Dude Depression Food Recipe 1: KALE CHIPS
Simple, filling, delicious, and able to be stuffed into your face all at once to distract yourself from pain, but that won’t leave you with the misery-shits.
Ingredients: one head kale, olive oil (not the extra-virgin shit, that’ll smoke up too quickly; get the stuff labeled For Frying), and seasonings (all optional; salt, sriracha, pepper, cayenne, paprika, w/e.)
Preheat oven to 325.
Tear the kale off the tough central ribs, and tear it into however big pieces you want; that shit’ll cook down. Wash it. Or do this first. Or not, because really, when was the last time anyone in the first world died of kale pesticide poisoning.
Toss it with a few slugs of the olive oil; not too much, but I go with 2 glugs per large bowl of kale.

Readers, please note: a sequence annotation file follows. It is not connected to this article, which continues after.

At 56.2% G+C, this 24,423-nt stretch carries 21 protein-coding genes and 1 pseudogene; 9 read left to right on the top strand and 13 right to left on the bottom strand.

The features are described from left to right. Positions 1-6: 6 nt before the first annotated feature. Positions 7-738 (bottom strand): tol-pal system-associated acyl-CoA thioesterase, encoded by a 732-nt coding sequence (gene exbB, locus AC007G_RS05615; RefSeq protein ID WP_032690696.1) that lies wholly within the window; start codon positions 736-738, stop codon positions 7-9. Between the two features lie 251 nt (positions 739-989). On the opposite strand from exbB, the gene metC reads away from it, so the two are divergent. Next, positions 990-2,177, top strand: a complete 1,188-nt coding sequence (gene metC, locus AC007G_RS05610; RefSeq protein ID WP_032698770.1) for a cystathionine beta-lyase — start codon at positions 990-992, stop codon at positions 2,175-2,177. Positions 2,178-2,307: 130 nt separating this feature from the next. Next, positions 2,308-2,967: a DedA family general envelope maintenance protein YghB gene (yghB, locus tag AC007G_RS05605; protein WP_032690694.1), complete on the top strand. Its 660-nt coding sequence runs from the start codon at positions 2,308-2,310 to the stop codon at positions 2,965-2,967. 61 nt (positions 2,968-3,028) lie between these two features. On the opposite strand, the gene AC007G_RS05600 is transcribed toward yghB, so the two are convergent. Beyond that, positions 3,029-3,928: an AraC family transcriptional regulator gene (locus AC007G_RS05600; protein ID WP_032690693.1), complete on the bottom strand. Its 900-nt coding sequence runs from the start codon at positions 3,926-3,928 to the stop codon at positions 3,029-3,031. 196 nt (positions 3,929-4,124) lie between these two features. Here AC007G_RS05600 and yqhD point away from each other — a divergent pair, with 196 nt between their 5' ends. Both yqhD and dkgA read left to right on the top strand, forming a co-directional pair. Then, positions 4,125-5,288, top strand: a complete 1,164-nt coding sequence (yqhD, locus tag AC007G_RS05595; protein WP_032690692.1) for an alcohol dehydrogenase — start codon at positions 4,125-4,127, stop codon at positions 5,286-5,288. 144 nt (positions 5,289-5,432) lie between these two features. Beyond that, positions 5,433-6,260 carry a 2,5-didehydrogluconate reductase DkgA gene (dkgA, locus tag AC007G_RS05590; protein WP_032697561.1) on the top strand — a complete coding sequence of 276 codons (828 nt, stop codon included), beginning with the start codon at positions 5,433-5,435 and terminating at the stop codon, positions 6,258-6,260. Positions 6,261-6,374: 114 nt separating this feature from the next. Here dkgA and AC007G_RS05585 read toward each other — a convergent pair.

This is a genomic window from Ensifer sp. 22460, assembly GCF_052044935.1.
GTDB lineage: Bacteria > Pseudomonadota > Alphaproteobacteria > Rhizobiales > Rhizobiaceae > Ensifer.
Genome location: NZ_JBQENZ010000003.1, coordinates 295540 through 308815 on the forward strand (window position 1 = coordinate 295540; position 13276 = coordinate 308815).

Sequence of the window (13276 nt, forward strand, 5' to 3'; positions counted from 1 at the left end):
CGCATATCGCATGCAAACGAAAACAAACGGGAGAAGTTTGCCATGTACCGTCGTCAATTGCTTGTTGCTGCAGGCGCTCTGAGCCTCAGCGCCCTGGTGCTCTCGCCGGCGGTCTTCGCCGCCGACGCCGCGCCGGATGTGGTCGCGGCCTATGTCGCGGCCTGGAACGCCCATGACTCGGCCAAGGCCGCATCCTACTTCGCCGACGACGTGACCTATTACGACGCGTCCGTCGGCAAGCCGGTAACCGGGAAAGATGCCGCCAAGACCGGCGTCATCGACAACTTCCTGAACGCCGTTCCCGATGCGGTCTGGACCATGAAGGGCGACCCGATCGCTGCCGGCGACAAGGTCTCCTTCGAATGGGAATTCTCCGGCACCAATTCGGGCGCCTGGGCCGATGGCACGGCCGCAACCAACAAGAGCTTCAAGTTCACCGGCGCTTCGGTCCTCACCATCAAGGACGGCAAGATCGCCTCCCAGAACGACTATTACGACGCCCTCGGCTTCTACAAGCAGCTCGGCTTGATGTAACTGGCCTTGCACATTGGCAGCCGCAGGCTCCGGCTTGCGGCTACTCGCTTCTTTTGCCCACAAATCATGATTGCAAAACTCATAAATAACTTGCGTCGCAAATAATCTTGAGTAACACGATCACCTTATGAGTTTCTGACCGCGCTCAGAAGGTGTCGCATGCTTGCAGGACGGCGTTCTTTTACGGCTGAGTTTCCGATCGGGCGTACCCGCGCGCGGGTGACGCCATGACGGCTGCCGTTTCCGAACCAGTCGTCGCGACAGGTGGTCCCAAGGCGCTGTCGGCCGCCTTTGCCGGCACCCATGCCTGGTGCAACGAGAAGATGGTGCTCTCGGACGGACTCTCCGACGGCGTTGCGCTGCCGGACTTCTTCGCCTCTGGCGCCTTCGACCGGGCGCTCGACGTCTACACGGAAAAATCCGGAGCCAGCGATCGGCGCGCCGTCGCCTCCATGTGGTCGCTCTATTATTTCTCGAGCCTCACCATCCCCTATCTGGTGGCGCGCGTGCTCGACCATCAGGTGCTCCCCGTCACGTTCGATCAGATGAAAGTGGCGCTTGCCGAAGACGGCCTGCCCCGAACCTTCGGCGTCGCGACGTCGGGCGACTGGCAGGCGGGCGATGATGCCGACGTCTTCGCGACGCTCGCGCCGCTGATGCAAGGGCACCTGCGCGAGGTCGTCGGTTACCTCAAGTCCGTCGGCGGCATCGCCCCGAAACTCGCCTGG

Spread in a single layer on baking sheets covered in either parchment paper or tinfoil, because it’ll save you from cleaning the baking sheets.
Drizzle on some seasonings.
Pop in the oven (on the top rack) for 17 or so minutes.
Take out, wait a few mins, and eat every single one, preferably while listening to this.
What about you guys? What do you eat when you’re depressed?
It’s basically winter now, so not only are you laying on the subcutaneous fat to get you through those long cold nights, you close your windows and turn your apartment into a little submarine of warmth. And what’s the best way to gild that cozy lily? Why, by filling your house with the delicious, drool-inducing smell of slow cooked food. It’s like a Glade plugin of meat and spices (or veggies and spices, whatever, who gives a shit.)